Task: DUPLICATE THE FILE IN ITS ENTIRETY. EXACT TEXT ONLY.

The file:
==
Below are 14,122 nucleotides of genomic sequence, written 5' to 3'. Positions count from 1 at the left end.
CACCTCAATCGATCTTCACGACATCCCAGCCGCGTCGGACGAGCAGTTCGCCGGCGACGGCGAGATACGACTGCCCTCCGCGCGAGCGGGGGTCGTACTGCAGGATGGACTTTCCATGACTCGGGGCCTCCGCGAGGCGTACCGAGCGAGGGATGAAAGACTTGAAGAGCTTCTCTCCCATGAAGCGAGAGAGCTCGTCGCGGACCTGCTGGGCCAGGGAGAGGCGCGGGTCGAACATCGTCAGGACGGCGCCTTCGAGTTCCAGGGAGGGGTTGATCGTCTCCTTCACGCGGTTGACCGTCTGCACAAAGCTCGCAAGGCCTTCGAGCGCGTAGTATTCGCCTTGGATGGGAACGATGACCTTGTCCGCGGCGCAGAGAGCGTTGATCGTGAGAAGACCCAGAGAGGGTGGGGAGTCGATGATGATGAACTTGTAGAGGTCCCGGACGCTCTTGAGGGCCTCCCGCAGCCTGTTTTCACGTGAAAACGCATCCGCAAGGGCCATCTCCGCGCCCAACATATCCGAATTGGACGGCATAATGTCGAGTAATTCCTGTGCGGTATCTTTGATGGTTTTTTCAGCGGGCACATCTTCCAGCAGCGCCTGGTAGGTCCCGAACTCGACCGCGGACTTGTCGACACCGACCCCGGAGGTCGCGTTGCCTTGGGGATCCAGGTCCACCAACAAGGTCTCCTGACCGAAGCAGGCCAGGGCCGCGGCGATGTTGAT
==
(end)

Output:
Below are 14,122 nucleotides of genomic sequence, written 5' to 3'. Positions count from 1 at the left end.
CACCTCAATCGATCTTCACGACATCCCAGCCGCGTCGGACGAGCAGTTCGCCGGCGACGGCGAGATACGACTGCCCTCCGCGCGAGCGGGGGTCGTACTGCAGGATGGACTTTCCATGACTCGGGGCCTCCGCGAGGCGTACCGAGCGAGGGATGAAAGACTTGAAGAGCTTCTCTCCCATGAAGCGAGAGAGCTCGTCGCGGACCTGCTGGGCCAGGGAGAGGCGCGGGTCGAACATCGTCAGGACGGCGCCTTCGAGTTCCAGGGAGGGGTTGATCGTCTCCTTCACGCGGTTGACCGTCTGCACAAAGCTCGCAAGGCCTTCGAGCGCGTAGTATTCGCCTTGGATGGGAACGATGACCTTGTCCGCGGCGCAGAGAGCGTTGATCGTGAGAAGACCCAGAGAGGGTGGGGAGTCGATGATGATGAACTTGTAGAGGTCCCGGACGCTCTTGAGGGCCTCCCGCAGCCTGTTTTCACGTGAAAACGCATCCGCAAGGGCCATCTCCGCGCCCAACATATCCGAATTGGACGGCATAATGTCGAGTAATTCCTGTGCGGTATCTTTGATGGTTTTTTCAGCGGGCACATCTTCCAGCAGCGCCTGGTAGGTCCCGAACTCGACCGCGGACTTGTCGACACCGACCCCGGAGGTCGCGTTGCCTTGGGGATCCAGGTCCACCAACAAGGTCTCCTGACCGAAGCAGGCCAGGGCCGCGGCGATGTTGAT